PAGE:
Subscription License The customer has the right to use the software developed by the vendor for a contractually specified time, as in a term license. But unlike a term license, the customer has the right to subsequent updated versions of the software as well as a certain amount of technical support. There are two types of subscription licenses: The customer buys and runs the subscription in-house, or the customer buys the subscription that is hosted by the same software vendor.

Appliance License The software program is sold on a hardware device branded by the same vendor as a package of hardware and software. Most commonly, the software is available only on the vendor's appliance (board or blade) and is not for installation on a general-purpose computer. Other times, the software is configured so that it will work fully only in conjunction with the purchase of the hardware.

Source: Gartner Inc.

But feeding corporate data into the new system can also be a challenge, Hurley says. While there were very few hiccups in getting up and running with Salesforce.com, "the most difficult aspect of this was moving from a large number of disparate Excel spreadsheets to one system," he says.

In addition, because College Summit is a nonprofit organization and Salesforce.com's product was designed for business use, some of the organization's taxonomies had to be changed to fit the software program.

"In the nonprofit world we talk of the development group, the people who work on getting grants," Hurley says. "In the corporate world, they would be considered salespeople. But because they aren't salespeople, they don't have the same language or do the same reporting. So we needed a new naming convention." Salesforce.com recommended an outside consultant to help the organization with data conversion and preparation.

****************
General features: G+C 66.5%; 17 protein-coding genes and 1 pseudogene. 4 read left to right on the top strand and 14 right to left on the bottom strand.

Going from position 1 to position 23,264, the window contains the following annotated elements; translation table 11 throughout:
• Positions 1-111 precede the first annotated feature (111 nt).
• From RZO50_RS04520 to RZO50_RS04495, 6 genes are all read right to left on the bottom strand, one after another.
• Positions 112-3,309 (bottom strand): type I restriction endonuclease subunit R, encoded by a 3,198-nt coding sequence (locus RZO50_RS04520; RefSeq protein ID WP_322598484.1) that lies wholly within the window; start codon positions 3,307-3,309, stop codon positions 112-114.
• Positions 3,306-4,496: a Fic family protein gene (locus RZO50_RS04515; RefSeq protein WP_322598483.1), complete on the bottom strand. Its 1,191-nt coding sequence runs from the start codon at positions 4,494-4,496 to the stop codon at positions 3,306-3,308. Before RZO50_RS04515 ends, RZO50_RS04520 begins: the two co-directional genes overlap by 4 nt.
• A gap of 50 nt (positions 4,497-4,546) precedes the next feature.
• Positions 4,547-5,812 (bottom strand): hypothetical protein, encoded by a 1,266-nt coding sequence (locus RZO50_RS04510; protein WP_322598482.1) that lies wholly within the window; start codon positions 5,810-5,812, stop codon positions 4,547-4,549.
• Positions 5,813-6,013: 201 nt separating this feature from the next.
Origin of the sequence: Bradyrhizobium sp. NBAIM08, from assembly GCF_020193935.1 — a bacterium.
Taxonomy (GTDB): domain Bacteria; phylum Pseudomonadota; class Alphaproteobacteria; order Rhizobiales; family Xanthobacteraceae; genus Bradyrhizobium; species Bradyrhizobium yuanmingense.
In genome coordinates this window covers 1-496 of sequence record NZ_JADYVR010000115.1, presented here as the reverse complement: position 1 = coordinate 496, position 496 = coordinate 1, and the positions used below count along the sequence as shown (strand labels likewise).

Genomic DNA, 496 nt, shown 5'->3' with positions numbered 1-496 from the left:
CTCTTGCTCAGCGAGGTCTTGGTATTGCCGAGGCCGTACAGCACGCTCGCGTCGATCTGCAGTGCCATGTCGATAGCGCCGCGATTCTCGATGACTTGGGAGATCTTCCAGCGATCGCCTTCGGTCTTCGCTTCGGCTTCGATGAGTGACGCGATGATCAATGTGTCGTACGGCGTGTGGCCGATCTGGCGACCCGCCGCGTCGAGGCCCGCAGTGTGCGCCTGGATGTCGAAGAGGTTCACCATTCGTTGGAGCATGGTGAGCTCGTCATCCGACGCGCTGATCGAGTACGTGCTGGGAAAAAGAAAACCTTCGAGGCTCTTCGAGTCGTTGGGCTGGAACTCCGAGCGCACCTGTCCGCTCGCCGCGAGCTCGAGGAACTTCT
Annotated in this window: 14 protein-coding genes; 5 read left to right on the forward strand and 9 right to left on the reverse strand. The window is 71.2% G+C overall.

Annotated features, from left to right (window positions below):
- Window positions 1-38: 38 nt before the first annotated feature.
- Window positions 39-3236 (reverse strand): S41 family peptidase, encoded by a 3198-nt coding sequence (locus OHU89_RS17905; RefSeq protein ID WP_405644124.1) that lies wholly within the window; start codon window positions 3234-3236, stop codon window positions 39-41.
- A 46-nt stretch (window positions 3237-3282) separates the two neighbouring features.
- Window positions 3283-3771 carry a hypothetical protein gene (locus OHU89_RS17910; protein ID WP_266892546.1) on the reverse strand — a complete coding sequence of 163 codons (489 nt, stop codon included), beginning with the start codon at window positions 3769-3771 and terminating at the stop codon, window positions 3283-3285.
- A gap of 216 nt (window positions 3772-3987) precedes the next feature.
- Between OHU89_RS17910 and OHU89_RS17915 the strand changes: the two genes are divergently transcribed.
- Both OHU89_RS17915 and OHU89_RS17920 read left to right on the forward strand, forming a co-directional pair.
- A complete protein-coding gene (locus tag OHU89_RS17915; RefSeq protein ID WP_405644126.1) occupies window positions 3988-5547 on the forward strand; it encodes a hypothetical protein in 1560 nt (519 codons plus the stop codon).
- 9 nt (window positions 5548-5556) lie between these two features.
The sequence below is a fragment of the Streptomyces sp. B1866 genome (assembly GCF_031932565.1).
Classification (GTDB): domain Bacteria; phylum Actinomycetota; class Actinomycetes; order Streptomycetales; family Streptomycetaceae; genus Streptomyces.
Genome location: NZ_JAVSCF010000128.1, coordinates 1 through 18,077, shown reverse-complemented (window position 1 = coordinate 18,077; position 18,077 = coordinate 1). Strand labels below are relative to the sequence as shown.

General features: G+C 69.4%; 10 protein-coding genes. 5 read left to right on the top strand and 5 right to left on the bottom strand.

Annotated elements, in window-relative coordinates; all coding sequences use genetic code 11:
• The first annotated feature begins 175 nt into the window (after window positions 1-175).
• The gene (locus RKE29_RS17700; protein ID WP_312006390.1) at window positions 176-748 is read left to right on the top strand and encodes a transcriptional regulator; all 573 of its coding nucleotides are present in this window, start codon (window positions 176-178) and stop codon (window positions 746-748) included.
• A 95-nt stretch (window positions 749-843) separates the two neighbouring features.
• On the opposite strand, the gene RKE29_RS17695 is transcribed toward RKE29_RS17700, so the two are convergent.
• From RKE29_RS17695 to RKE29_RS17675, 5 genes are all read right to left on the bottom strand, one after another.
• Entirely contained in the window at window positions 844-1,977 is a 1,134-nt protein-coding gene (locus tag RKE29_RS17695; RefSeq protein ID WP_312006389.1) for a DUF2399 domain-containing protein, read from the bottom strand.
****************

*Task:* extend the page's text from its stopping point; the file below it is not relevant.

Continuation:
Control of applications can also be an issue. While it's true that a benefit of software as a service is that vendors handle upgrades, keep in mind that maintenance schedules may not conform to your business needs. "When they do their upgrades, we typically have to work on their schedule, and if it doesn't match ours, we have to make accommodations," says Towers Perrin's Lubanski. "There's not a whole lot we can do about it."

Analysts agree that for now, the best way to approach software as a service is to consider all the options. "Evaluate all the pricing models out there," says Correia. "Right now things are very muddy because we are in the middle of this shift. You have to start understanding all the models."

Ask your line of business heads:
  • Which software systems will need to interact?

    Ask your CTO:
  • How long would it take and how much would it cost to migrate to a subscription service?

    Ask potential vendors:
  • How do you handle system upgrades and downtime?

    To download the a Fact Sheet, click here.

  • This article was originally published on 05-05-2005
    eWeek eWeek

    Have the latest technology news and resources emailed to you everyday.